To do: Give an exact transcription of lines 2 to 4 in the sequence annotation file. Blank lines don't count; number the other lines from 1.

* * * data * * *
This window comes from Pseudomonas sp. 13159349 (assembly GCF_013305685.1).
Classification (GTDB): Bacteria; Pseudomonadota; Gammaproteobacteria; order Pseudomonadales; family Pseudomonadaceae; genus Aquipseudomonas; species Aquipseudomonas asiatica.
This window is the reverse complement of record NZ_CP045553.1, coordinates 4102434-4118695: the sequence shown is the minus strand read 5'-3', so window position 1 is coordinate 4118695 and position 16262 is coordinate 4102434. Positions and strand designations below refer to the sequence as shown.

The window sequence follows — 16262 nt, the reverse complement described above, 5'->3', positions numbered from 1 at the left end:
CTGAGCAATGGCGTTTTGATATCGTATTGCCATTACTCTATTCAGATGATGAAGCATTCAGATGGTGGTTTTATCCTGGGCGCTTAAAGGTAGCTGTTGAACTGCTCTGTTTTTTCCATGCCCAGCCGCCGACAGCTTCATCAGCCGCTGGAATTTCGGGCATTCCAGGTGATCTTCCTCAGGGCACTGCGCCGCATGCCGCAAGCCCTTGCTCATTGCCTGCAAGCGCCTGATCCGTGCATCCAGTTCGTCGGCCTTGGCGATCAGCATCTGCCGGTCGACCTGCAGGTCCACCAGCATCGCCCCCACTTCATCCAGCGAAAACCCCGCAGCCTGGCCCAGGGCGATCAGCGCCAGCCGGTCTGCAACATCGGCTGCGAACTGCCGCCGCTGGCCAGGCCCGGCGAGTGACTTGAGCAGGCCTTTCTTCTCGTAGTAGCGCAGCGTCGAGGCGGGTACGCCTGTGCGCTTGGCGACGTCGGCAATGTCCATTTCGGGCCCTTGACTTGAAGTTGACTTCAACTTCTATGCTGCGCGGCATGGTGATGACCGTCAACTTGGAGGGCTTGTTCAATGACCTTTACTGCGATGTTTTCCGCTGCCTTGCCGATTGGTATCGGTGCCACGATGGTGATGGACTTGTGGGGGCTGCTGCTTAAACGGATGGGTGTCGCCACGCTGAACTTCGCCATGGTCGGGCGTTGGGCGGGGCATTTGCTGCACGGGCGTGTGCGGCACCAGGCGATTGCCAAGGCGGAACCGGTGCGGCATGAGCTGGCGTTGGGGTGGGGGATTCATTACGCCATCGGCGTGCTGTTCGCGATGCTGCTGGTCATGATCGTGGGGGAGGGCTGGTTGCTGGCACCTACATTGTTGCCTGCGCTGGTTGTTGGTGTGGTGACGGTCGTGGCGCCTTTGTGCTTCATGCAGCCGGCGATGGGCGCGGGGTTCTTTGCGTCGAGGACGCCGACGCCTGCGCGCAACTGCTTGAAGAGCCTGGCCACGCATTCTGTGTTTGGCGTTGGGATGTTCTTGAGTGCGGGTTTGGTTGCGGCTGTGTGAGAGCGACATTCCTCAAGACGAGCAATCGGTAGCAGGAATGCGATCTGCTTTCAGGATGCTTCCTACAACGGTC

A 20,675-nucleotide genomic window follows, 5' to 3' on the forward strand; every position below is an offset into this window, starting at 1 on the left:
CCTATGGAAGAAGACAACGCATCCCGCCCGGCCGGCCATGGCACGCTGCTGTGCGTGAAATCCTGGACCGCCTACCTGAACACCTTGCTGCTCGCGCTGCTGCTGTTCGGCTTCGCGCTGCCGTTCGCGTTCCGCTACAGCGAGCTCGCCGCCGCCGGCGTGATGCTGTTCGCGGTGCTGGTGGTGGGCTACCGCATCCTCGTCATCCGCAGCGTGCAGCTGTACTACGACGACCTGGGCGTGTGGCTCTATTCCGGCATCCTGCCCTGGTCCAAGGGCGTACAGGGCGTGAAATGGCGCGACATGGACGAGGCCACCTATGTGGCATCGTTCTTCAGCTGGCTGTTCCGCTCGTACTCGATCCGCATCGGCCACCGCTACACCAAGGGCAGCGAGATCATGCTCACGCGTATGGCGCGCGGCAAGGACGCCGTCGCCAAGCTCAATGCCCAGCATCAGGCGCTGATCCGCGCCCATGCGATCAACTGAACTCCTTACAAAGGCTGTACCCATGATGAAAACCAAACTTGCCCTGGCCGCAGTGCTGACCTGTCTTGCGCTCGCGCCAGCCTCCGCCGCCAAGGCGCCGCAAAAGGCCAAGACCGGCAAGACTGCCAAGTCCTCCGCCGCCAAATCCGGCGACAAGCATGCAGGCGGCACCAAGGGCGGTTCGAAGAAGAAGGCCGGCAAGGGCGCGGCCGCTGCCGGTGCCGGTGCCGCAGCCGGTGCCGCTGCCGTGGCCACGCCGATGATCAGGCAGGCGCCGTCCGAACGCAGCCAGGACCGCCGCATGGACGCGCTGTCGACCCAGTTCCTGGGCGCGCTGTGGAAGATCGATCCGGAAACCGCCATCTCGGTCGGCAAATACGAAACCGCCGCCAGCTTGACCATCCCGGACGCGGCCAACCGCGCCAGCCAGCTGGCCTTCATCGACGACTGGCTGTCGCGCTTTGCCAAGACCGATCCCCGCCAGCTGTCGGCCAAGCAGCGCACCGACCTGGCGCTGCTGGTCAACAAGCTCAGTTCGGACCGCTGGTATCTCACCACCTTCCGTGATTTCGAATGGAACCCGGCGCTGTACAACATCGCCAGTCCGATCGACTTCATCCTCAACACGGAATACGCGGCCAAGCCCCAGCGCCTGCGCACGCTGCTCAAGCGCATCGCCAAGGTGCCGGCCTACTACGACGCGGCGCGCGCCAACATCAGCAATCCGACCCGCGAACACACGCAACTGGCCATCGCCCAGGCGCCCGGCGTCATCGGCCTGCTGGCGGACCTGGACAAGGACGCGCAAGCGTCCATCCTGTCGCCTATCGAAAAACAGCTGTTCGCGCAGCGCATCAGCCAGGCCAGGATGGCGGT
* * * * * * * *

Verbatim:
Classification (GTDB): Bacteria; Pseudomonadota; Gammaproteobacteria; order Pseudomonadales; family Pseudomonadaceae; genus Aquipseudomonas; species Aquipseudomonas asiatica.
This window is the reverse complement of record NZ_CP045553.1, coordinates 4102434-4118695: the sequence shown is the minus strand read 5'-3', so window position 1 is coordinate 4118695 and position 16262 is coordinate 4102434. Positions and strand designations below refer to the sequence as shown.

The window sequence follows — 16262 nt, the reverse complement described above, 5'->3', positions numbered from 1 at the left end: